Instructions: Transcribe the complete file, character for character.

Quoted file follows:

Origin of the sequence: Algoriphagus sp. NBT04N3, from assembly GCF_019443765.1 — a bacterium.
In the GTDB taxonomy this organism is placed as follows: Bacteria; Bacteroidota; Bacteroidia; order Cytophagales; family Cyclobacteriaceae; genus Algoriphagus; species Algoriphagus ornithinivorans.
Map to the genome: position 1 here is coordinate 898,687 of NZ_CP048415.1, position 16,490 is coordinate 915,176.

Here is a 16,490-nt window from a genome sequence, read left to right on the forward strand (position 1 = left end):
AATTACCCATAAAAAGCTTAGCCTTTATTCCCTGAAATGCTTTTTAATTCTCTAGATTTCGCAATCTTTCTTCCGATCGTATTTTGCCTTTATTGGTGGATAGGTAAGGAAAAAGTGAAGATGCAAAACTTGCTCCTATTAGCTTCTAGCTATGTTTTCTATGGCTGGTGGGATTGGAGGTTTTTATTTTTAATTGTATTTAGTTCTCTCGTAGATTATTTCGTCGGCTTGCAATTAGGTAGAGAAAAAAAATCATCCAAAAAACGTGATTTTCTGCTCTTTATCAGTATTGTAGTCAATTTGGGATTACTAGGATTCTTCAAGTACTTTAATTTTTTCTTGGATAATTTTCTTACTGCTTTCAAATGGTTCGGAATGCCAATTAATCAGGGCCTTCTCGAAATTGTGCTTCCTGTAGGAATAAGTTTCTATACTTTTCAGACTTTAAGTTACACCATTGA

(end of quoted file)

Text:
Origin of the sequence: Algoriphagus sp. NBT04N3, from assembly GCF_019443765.1 — a bacterium.
In the GTDB taxonomy this organism is placed as follows: Bacteria; Bacteroidota; Bacteroidia; order Cytophagales; family Cyclobacteriaceae; genus Algoriphagus; species Algoriphagus ornithinivorans.
Map to the genome: position 1 here is coordinate 898,687 of NZ_CP048415.1, position 16,490 is coordinate 915,176.

Here is a 16,490-nt window from a genome sequence, read left to right on the forward strand (position 1 = left end):
AATTACCCATAAAAAGCTTAGCCTTTATTCCCTGAAATGCTTTTTAATTCTCTAGATTTCGCAATCTTTCTTCCGATCGTATTTTGCCTTTATTGGTGGATAGGTAAGGAAAAAGTGAAGATGCAAAACTTGCTCCTATTAGCTTCTAGCTATGTTTTCTATGGCTGGTGGGATTGGAGGTTTTTATTTTTAATTGTATTTAGTTCTCTCGTAGATTATTTCGTCGGCTTGCAATTAGGTAGAGAAAAAAAATCATCCAAAAAACGTGATTTTCTGCTCTTTATCAGTATTGTAGTCAATTTGGGATTACTAGGATTCTTCAAGTACTTTAATTTTTTCTTGGATAATTTTCTTACTGCTTTCAAATGGTTCGGAATGCCAATTAATCAGGGCCTTCTCGAAATTGTGCTTCCTGTAGGAATAAGTTTCTATACTTTTCAGACTTTAAGTTACACCATTGA